Mike Jones made it pretty easy on me. Round One came and went quickly. And he knocked the guy out in Round Two at 2:29. A very tidy and quick victory. It was pretty fun to watch "our guy" reel it in and be marched around the ring with his hand up in the air, and talk with the press afterward. When the interviews were all done and the wraps cut from his hands he slipped quietly back into the night alone. The slideshow of my images is up on Philly Weekly
Also recently I promised a fashion editorial and now I deliver! Stacey had the rather genius notion to combine the romance of Gibson Girls with 70s-flavored menswear with loads of striped inspired by riverboats in days of old. I give you the sun-drenched River Queenmodel: kristina s. @ wilhemina
wardrobe styling: stacey appel
makeup & hair: april al-zahrani
photography and post: laura kiceythe river queen © Laura Kiceythe river queen © Laura Kiceythe river queen © Laura Kiceythe river queen © Laura Kiceythe river queen © Laura Kiceythe river queen © Laura Kiceythe river queen © Laura Kiceythe river queen © Laura Kiceythe river queen © Laura Kiceythe river queen © Laura Kiceythe river queen © Laura Kiceythe river queen © Laura Kiceythe river queen © Laura Kicey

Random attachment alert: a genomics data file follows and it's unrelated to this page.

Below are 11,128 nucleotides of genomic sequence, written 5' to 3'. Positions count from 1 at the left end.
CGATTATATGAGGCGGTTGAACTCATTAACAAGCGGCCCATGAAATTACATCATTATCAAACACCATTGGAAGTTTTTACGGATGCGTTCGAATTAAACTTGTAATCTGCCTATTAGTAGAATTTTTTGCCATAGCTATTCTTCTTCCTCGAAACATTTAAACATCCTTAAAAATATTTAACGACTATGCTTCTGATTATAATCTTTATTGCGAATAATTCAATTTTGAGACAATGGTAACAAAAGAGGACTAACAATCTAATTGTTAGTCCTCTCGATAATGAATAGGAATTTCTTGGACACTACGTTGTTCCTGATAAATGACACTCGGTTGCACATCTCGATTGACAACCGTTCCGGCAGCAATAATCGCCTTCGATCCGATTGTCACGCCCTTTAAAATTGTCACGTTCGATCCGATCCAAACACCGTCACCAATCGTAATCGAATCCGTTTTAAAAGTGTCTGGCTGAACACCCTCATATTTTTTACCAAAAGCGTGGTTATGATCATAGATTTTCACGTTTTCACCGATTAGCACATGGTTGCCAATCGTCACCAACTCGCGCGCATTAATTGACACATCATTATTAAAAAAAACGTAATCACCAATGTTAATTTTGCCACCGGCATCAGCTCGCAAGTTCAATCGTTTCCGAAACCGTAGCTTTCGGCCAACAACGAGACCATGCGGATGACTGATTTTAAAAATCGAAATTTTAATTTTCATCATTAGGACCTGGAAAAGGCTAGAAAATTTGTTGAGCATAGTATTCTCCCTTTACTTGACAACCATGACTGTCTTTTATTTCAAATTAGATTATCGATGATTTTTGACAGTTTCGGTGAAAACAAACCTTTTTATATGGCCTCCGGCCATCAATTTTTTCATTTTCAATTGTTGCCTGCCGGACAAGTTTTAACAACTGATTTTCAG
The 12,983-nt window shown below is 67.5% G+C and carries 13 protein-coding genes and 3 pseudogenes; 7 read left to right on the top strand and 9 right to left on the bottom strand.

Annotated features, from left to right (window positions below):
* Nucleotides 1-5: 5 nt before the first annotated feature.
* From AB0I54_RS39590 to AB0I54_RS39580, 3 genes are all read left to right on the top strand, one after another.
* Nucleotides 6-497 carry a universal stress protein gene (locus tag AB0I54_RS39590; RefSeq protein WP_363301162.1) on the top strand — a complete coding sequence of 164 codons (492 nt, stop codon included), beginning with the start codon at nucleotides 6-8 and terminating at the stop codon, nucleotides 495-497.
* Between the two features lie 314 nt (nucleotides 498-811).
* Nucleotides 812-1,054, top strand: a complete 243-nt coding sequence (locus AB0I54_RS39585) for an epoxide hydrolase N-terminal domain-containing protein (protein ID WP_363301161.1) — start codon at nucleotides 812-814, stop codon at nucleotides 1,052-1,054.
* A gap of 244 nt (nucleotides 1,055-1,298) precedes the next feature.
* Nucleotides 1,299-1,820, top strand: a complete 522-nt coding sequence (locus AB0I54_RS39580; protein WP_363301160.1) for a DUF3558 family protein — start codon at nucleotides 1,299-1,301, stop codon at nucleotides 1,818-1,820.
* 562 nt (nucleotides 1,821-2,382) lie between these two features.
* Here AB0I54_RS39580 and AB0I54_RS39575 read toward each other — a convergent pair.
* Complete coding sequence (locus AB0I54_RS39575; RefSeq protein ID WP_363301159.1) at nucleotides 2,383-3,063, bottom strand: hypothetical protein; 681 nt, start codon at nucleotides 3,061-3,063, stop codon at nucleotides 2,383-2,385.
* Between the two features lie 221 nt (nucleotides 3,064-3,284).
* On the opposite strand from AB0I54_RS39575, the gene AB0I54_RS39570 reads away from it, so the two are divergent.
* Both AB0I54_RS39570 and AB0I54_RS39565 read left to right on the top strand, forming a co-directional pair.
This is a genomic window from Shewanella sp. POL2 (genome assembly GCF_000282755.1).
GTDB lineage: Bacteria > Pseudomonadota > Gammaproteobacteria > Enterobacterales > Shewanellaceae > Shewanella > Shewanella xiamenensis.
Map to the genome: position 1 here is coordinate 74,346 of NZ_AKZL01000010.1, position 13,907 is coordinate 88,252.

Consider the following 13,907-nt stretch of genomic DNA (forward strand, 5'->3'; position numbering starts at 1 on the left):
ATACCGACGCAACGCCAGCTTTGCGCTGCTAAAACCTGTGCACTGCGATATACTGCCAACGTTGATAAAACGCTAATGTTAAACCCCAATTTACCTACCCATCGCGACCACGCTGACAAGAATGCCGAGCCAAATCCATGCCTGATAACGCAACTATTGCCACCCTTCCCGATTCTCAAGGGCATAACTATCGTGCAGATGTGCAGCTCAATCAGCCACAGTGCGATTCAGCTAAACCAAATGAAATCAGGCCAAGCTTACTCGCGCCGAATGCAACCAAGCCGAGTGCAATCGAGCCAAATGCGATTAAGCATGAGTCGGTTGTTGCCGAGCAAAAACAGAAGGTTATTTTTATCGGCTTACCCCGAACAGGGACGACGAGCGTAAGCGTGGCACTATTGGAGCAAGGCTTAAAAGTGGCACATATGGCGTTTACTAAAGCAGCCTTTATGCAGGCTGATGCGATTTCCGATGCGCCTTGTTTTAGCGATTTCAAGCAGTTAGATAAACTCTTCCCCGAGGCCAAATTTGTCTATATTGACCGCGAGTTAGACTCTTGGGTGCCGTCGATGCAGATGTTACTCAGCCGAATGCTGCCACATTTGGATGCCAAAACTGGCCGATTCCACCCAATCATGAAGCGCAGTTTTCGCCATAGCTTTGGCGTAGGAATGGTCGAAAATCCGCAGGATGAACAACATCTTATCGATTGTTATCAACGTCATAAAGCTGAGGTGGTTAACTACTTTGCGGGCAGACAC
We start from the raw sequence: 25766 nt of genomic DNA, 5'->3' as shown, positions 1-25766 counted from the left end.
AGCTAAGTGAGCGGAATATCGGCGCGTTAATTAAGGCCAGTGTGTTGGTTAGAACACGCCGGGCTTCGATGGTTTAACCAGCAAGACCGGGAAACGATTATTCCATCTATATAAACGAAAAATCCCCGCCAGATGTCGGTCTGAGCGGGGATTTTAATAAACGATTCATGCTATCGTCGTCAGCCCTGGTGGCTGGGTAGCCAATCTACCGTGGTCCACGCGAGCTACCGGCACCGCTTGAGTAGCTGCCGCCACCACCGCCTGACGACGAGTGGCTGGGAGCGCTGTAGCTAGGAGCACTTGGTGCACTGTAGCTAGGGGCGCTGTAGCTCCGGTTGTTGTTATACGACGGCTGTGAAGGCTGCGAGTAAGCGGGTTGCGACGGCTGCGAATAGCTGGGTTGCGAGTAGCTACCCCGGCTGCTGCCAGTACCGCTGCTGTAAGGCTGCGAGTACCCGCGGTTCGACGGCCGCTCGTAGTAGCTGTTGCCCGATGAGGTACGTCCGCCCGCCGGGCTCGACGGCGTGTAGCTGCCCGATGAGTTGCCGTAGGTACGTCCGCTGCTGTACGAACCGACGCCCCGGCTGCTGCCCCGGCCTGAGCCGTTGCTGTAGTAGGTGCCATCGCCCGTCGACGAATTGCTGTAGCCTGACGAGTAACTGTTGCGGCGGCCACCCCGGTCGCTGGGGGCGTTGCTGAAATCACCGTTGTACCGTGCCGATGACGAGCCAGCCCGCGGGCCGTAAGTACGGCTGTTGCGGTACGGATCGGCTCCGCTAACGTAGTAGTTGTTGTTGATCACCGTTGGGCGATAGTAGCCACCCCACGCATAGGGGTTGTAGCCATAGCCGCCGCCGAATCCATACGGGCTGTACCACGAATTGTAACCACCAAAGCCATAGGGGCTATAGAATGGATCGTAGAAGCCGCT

Check out her crazy green eyes! Wow. Did we ever have fun and such a beautiful day for shooting, it was a blast.
So now I must be off to bed so I can get a bit of rest in before the trip. I have a deep suitcase to pack and some last minute researching to be done in light of recent events. Please be advised, if you have any interest in such things, will be selling prints via my etsy and redbubble of new images from Iceland upon my return. Of course sales will definitely help offset the new greater cost of this growing expedition. Also for the more passive stalker I will be posting images of where I was the day prior on my "other" tumblog - I have scheduled posts to coincide with areas I've just left, hopefully they remain somewhat accurate, but only time will tell. Keep your eyes trained this way until the end of July
and then upon my return I will get around to posting images on my personal tumblr
That should keep you busy! I know I'm forgetting something somewhere. Oh! Lensbaby like the shots from the editorial so much that they included some in their Sweet 35 Optic gallery on their site!
Filter in the optic menu by Sweet 35 to see some more...
I expect I will only have the barest bones of internet access here and there, and frankly would like to just unplug completely for the full two weeks, but you never know when I may suddenly reappear. Until then... bless bless!
Labels: boxer, boxer mike jones, fashion, iceland, journalism, mike jones, philly weekly, terrain, travel